Photo essay: A soulful journey through Ladakh

“Leh – 1 km away” – As soon as I saw the milestone, my face immediately broke into a wide smile. I was in Ladakh again, and this time for 20 days as part of an assignment for SaffronStays.

We’d taken the 434 km long Leh-Srinagar Highway to get there and the journey, though long and tiring, kept us staring out of our window in delight. I had seen it all before – the barren land dotted with colorful striking monasteries, steep curvy roads, high mountain passes, snow capped peaks, sand dunes, and unbelievably colorful lakes – but Ladakh had me spellbound and soulful again. Here is our journey in pictures –

 

The striking landscape of Ladakh that greeted us as we drove from Srinagar to Leh.

Ladakh

*************

Leh is one place that really lets you soak up Buddhism. Every street corner gives way to a set of Buddhist Prayer wheels, which you can gently push, watch it spin and send across your quick message to God, and walk past.

Prayer Wheel Leh

 

****************

During my trip, I was very excited about interacting with Ladakhi families. Living with them, observing their culture, and learning so much from them was a heartfelt experience. Their beautiful match-box like Ladakhi houses, with organic gardens, cosy rooms, hundreds of copper utensils, and the warm families living there, left a great impression on me.

P.S. Whenever you come across any Ladakhi, say ‘Juley’ and experience its magic.

Ladakhi House

 

  *****************

I had always wanted to visit the Shanti Stupa at sunrise. We shook ourselves awake before dawn and made it there by 5:30 am. We were the only visitors, and watching the sky slowly turn blue and bright at the Stupa’s backdrop was quite a sight.

Shanti Stupa

 

*****************

Another place where I wanted to watch the sun’s magic is Thiksey Monastery.  Being the largest monastery in central Ladakh, it is spread over 12 stories on a hill top, and houses shops, hotel, restaurant, school, museum, temples and even a nunnery. A 49 feet high statue of Maitreya Buddha is also erected here. Spellbinding isn’t it?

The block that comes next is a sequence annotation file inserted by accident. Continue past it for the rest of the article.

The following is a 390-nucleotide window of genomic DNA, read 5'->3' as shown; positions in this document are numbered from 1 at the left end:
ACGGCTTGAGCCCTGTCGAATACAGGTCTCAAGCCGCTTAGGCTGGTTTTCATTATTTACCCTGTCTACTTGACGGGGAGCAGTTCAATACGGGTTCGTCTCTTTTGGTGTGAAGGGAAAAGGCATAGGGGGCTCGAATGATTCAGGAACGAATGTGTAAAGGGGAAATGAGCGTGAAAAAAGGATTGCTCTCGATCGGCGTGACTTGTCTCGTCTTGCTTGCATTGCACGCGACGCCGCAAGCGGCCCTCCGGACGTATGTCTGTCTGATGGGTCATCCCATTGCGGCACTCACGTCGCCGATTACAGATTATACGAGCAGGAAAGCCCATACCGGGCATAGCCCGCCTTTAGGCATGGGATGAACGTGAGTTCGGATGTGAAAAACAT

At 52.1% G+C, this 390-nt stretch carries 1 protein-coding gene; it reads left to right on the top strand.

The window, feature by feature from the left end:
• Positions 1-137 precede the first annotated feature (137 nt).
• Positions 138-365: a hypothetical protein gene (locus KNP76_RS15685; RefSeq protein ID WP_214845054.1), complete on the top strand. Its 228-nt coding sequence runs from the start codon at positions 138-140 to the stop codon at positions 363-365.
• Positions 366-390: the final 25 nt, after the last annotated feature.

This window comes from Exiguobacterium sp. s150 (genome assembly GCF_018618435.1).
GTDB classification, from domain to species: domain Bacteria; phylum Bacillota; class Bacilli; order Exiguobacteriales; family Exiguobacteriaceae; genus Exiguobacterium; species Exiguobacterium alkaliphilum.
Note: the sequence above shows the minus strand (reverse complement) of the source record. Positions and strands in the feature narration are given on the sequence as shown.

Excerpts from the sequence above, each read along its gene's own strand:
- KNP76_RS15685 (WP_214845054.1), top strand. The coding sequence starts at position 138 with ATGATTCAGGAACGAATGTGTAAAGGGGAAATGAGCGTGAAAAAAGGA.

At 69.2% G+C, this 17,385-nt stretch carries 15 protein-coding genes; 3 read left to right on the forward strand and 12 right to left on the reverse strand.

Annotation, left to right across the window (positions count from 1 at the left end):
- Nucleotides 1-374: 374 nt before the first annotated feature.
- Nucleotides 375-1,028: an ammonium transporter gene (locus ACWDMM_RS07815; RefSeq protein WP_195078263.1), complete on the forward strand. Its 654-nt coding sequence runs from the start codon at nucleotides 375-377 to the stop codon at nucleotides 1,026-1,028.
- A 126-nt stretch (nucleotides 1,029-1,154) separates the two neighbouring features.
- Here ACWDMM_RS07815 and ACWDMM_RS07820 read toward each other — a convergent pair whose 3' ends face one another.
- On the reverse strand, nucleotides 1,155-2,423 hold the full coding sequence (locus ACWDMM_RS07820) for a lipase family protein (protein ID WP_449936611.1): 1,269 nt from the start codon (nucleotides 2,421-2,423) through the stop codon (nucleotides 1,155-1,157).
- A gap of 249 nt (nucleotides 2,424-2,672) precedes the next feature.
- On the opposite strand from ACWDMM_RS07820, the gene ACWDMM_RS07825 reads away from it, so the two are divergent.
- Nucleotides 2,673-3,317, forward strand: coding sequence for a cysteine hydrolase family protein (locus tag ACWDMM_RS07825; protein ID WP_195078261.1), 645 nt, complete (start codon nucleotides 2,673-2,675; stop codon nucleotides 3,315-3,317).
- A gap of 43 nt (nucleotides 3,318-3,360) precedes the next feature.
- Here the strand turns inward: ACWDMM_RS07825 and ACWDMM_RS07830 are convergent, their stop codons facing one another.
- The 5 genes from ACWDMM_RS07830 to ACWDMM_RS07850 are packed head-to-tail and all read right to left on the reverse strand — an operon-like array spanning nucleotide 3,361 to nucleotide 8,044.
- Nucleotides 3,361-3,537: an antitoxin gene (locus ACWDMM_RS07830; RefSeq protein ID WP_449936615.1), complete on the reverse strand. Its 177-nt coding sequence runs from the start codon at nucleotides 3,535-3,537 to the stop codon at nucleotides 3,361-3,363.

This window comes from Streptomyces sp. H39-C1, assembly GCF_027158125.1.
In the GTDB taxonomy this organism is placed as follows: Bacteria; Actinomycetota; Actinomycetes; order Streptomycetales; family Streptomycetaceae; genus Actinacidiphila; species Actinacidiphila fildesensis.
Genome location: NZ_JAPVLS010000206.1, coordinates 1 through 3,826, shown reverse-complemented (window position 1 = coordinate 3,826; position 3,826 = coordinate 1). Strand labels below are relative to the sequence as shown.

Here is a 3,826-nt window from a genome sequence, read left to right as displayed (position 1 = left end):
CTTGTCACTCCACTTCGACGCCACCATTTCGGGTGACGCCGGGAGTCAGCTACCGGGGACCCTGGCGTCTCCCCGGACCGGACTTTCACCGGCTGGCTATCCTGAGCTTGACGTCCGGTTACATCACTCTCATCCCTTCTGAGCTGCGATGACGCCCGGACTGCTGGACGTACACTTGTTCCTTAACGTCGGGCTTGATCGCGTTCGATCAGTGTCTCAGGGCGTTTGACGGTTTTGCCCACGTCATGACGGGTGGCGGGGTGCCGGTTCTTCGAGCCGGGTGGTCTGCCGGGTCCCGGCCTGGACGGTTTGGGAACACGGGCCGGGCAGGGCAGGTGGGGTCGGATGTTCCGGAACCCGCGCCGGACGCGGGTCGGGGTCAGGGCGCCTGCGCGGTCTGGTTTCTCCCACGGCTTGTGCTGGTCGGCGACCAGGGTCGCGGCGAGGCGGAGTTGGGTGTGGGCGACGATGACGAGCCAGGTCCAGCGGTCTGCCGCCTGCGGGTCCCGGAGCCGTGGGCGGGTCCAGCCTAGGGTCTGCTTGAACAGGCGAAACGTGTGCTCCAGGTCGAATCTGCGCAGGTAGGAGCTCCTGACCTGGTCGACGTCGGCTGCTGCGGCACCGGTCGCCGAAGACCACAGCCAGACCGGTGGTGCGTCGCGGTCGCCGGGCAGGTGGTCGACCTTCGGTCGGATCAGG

Thiksey Monastery

Thiksey Monastery

 

 ***************

Our journey onwards to Nubra Valley took us through Khardung La – the highest motorable road in the world.

When we reached the highest point of the Pass, I felt like I had reached the top of the world – it was a surreal feeling. There was a small cafeteria run by the Indian Military serving tea and coffee to travellers. Hats off to these soldiers!

Khardung la Top

 

*****************

In Nubra Valley, we were welcomed by a beautiful statue of Maitreya Buddha. The view of the valley from the statue is breathtaking.  The smallest village in the valley, Hunder gives you a chance to experience camel safari at a height of 10,000 feet!  This is the only place where you see a river flowing right next to you, sand dunes, barren land and snow-capped mountains – all at the same time.

Nubra Valley

 

*******************

 The last region of Ladakh that we explored was the magical Pangong Tso – situated at a height of 14,500 feet.

We crossed Chang la, believed to be the world’s third highest motorable road, to get there. We spent a night by the lake. I perched myself with hot bowls of soup and watched the sun rise and set and the colors of the lake change magically in sync.

Not like I had forgotten, but after this long and fulfilling trip, I am only assured of how much I love Ladakh and how no place can ever be as beautiful and  surreal as this.

Chang La

Pangong Lake

 

 

All photographs were taken by Kartik Mahajan

                                                                                                              *********************

 

We have 141 Homestays in some stunning locations of Ladakh. Click here to book one today.

About the authors: Greeshma Soley is an avid traveller, biker and adventure enthusiast and Kartik Mahajan is a professional Photographer and Videographer. They travelled together to Ladakh, Srinagar and Himachal Pradesh as part of the Travel Ninja programme of SaffronStays in July-August 2014.

Leave a Reply